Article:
Struggling to Be More Like Malinda and Frank

"You make me want to be a better man."

— Jack Nicholson complimenting Helen Hunt in As Good As It Gets

At a recent office party, our office's managing partner was called upon to make some remarks about me. Malinda was in attendance, so he naturally waxed eloquently about how Malinda had done a great job of saving me from myself these last 19 years. My law partner reminisced about how in the 80s, my refrigerator was populated by ketchup, mayonnaise, and beer, and allowed as how I had a matching set of salad bowls, each emblazoned with the Cool Whip logo.

Later that afternoon, though, one of our more solicitous summer associates began telling me how they wanted my advice on how to make their place in our profession. That started me thinking about how we all need role models and mentors and about how as we get longer in the tooth, we are role models whether we like it or not. As that same partner of mine says, "The further up the ladder we climb, the more our backsides stick out." If you don't think young lawyers and staff members and law students are constantly watching how we behave ourselves, you'd better wake up and smell the coffee.

Then it dawned on me that, as my partner said, the best role model I have has been by my side, saving me from myself, for nearly two decades. Goodness knows Malinda would be a great role model for young lawyers. Malinda is always cheerful. Good role models are never nattering nabobs of negativity. In the words of the old June Carter bluegrass tune, good role models "Keep on the Sunny Side of Life." Malinda is unselfish. She gives of her time and talents to her church, to her family, to the Memphis Bar's pro bono clinics, and now to the TBA. Good role models are always putting the welfare of their clients, their firms, their profession, and their communities before themselves. Malinda is sincerely interested in the lives of others. It seems as if every time we go to a family gathering, or a party, or a bar meeting, I look around and she has disappeared into some deep conversation with one of our nieces, or a friend she hasn't seen in a while, or a TBA staff member. On the way home, she recounts for me with amazing detail everything she has learned about the progress or difficulties in that person's life. Thank goodness for me, Malinda also forgives quickly and generously. Good role models don't carry grudges against discourteous adversary counsel or unappreciative clients or impatient judges (not that I myself have ever known anyone in these categories). Good role models move on to the next challenge and make the best out of every situation. Malinda is organized. She says she is "disgustingly organized." She budgets her time so as to make the most of each day. Good role models don't have offices that resemble Dempster-Dumpsters. Good role models are not known for doing the first edit on their work product the day it is due.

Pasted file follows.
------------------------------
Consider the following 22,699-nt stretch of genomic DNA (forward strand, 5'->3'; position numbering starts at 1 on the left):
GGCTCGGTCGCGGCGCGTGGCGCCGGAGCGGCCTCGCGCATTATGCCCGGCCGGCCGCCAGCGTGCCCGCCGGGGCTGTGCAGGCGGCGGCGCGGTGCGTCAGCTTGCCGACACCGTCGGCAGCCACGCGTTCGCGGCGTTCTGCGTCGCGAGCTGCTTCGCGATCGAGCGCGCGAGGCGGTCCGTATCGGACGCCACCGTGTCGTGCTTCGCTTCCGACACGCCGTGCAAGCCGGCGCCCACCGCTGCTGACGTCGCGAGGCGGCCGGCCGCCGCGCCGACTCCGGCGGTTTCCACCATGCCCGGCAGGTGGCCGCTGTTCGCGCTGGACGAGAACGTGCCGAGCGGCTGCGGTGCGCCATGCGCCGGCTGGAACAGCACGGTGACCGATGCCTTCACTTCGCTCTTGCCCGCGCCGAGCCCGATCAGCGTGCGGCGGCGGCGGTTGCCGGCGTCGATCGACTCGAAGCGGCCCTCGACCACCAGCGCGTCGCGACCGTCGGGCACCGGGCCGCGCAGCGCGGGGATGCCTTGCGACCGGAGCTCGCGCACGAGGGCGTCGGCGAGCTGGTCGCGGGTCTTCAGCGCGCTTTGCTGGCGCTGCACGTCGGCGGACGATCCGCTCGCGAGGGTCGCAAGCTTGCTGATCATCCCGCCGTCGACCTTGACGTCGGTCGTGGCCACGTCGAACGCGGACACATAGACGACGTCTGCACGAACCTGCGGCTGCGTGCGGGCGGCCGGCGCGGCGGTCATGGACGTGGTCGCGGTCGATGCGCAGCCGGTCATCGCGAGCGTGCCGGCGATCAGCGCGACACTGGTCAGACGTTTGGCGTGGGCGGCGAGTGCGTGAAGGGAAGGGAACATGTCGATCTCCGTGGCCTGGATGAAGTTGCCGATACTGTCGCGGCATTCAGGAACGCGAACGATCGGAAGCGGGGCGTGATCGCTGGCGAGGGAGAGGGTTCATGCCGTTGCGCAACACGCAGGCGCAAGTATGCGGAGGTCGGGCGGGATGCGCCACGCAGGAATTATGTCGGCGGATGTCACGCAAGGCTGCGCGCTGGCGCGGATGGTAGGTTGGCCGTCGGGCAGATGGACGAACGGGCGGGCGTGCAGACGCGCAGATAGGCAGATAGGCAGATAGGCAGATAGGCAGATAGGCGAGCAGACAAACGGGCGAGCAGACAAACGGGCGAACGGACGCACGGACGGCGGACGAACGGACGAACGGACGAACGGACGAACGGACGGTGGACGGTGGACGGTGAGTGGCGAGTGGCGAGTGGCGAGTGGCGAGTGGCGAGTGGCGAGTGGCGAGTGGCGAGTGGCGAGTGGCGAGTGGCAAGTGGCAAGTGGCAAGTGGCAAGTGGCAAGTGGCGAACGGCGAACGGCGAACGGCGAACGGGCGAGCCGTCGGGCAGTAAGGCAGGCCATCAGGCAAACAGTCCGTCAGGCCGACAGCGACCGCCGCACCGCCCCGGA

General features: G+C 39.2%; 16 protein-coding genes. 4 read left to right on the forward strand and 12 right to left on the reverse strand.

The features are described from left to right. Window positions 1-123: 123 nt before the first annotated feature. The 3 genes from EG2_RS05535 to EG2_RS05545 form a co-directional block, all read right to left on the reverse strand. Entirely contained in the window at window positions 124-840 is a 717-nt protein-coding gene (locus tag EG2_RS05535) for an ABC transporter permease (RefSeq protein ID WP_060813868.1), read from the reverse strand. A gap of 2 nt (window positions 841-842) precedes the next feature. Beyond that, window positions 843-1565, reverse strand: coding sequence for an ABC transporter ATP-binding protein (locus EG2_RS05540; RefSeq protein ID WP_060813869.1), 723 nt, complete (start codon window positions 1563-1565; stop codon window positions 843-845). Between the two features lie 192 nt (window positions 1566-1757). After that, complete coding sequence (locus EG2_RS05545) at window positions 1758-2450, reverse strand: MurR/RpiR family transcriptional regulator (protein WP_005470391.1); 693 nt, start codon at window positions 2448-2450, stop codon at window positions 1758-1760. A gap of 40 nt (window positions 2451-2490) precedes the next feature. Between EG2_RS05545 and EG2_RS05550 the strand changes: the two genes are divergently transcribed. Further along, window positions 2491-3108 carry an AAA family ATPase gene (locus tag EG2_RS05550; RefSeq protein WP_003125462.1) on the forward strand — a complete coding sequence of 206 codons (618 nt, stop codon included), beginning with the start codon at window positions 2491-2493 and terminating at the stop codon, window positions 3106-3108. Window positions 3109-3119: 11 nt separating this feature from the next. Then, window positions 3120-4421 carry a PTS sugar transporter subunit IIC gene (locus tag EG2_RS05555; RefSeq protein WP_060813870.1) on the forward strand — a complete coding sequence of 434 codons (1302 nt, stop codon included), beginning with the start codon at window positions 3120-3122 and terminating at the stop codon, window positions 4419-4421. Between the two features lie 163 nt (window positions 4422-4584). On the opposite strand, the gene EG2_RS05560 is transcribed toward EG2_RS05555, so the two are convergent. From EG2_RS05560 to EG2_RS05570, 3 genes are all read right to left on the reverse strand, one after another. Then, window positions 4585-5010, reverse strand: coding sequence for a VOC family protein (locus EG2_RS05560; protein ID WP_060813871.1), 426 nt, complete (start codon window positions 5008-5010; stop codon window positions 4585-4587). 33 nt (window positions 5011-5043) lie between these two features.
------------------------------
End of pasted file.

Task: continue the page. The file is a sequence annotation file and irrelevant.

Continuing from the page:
I was fortunate to have another great role model right after I passed the bar, way back in 1980 before the same fools who invented neckties and high heels invented cell phones and Blackberries. I was privileged back then to clerk for Justice Frank Drowota. Frank was one of those judges who made his clerks feel as if they were working with him, not for him. Good role models do that, too. Almost every day at lunch or after the work day ended, he went to a church meeting or a YMCA meeting or a Red Cross meeting or a bar association meeting or Rotary or this or that. Good role models view community service as something everybody should just do without making a fuss about it. Frank never had anything but praise for all of Tennessee's judges. Good role models are also generous and careful with what they say about their colleagues. Frank was the classic example of a mentor who was always preaching but never with words. When all his clerks had a surprise birthday dinner for him when he retired in 2005, 19 of his clerks came from all over the country to tell story after story of how his modesty, work ethic, unselfishness, and public service had inspired them throughout their careers. Like Malinda with her genuine interest in others, Frank had kept up with all of their lives and remembered spontaneously some personal anecdote about their work together.

At our annual convention in June, I said the theme for this bar year would be to Leave a Proud Enduring Legacy. Of course, we will all leave some kind of legacy, proud or not so proud, enduring or quickly forgotten. As lawyers, we are all involuntary role models. Like public officials, doctors, professional athletes, and clergy, a bright spotlight is shown on our conduct whether we like it or not. That's why I'm going to keep struggling to be more like Malinda and Frank, and less like the guy with the Cool Whip salad bowls in the 80s.

"Do not think of your faults, still less of others' faults. Look for what is good and strong and try to imitate it. Your faults will drop off like dead leaves when their time comes.

— John Ruskin